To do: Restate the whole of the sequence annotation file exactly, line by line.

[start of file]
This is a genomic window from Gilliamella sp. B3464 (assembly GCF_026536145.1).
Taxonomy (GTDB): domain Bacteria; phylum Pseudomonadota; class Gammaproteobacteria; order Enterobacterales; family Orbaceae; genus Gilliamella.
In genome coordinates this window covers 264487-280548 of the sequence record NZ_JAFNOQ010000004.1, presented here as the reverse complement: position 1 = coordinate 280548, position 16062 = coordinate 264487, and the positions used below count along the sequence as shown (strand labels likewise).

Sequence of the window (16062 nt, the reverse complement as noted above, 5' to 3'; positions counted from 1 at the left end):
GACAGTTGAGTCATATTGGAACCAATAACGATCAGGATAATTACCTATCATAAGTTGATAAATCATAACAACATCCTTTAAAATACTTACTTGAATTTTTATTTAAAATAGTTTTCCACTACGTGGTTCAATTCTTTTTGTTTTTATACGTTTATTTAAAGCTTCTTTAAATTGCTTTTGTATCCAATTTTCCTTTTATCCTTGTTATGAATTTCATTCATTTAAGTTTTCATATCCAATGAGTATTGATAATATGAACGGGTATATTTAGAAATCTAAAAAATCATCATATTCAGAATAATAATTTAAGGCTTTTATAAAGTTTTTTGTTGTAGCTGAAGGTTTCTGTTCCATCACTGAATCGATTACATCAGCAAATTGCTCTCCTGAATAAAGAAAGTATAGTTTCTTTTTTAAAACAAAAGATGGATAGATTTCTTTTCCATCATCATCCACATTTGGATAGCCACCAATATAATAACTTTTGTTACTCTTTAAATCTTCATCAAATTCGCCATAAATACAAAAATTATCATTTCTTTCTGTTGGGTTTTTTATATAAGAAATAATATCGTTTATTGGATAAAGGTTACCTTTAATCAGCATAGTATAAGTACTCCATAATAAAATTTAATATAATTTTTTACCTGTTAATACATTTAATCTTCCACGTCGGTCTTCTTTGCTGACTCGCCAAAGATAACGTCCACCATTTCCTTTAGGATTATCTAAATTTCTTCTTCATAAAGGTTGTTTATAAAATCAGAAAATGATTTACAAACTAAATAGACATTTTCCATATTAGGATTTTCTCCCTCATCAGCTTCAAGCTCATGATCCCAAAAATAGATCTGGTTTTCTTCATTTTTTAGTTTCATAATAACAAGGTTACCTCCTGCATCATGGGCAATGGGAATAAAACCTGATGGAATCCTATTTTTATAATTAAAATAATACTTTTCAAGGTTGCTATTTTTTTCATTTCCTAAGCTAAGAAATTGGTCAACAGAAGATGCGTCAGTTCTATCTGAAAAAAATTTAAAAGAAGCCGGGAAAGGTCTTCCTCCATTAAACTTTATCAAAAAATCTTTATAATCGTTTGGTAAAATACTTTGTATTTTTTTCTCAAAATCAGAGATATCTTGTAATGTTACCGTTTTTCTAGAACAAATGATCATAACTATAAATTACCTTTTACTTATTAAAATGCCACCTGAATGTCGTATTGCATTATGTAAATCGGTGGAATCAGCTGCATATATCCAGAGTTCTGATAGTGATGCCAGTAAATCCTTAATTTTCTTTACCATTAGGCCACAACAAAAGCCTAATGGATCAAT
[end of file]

This is a genomic window from Gilliamella sp. B3464 (assembly GCF_026536145.1).
Taxonomy (GTDB): domain Bacteria; phylum Pseudomonadota; class Gammaproteobacteria; order Enterobacterales; family Orbaceae; genus Gilliamella.
In genome coordinates this window covers 264487-280548 of the sequence record NZ_JAFNOQ010000004.1, presented here as the reverse complement: position 1 = coordinate 280548, position 16062 = coordinate 264487, and the positions used below count along the sequence as shown (strand labels likewise).

Sequence of the window (16062 nt, the reverse complement as noted above, 5' to 3'; positions counted from 1 at the left end):
GACAGTTGAGTCATATTGGAACCAATAACGATCAGGATAATTACCTATCATAAGTTGATAAATCATAACAACATCCTTTAAAATACTTACTTGAATTTTTATTTAAAATAGTTTTCCACTACGTGGTTCAATTCTTTTTGTTTTTATACGTTTATTTAAAGCTTCTTTAAATTGCTTTTGTATCCAATTTTCCTTTTATCCTTGTTATGAATTTCATTCATTTAAGTTTTCATATCCAATGAGTATTGATAATATGAACGGGTATATTTAGAAATCTAAAAAATCATCATATTCAGAATAATAATTTAAGGCTTTTATAAAGTTTTTTGTTGTAGCTGAAGGTTTCTGTTCCATCACTGAATCGATTACATCAGCAAATTGCTCTCCTGAATAAAGAAAGTATAGTTTCTTTTTTAAAACAAAAGATGGATAGATTTCTTTTCCATCATCATCCACATTTGGATAGCCACCAATATAATAACTTTTGTTACTCTTTAAATCTTCATCAAATTCGCCATAAATACAAAAATTATCATTTCTTTCTGTTGGGTTTTTTATATAAGAAATAATATCGTTTATTGGATAAAGGTTACCTTTAATCAGCATAGTATAAGTACTCCATAATAAAATTTAATATAATTTTTTACCTGTTAATACATTTAATCTTCCACGTCGGTCTTCTTTGCTGACTCGCCAAAGATAACGTCCACCATTTCCTTTAGGATTATCTAAATTTCTTCTTCATAAAGGTTGTTTATAAAATCAGAAAATGATTTACAAACTAAATAGACATTTTCCATATTAGGATTTTCTCCCTCATCAGCTTCAAGCTCATGATCCCAAAAATAGATCTGGTTTTCTTCATTTTTTAGTTTCATAATAACAAGGTTACCTCCTGCATCATGGGCAATGGGAATAAAACCTGATGGAATCCTATTTTTATAATTAAAATAATACTTTTCAAGGTTGCTATTTTTTTCATTTCCTAAGCTAAGAAATTGGTCAACAGAAGATGCGTCAGTTCTATCTGAAAAAAATTTAAAAGAAGCCGGGAAAGGTCTTCCTCCATTAAACTTTATCAAAAAATCTTTATAATCGTTTGGTAAAATACTTTGTATTTTTTTCTCAAAATCAGAGATATCTTGTAATGTTACCGTTTTTCTAGAACAAATGATCATAACTATAAATTACCTTTTACTTATTAAAATGCCACCTGAATGTCGTATTGCATTATGTAAATCGGTGGAATCAGCTGCATATATCCAGAGTTCTGATAGTGATGCCAGTAAATCCTTAATTTTCTTTACCATTAGGCCACAACAAAAGCCTAATGGATCAAT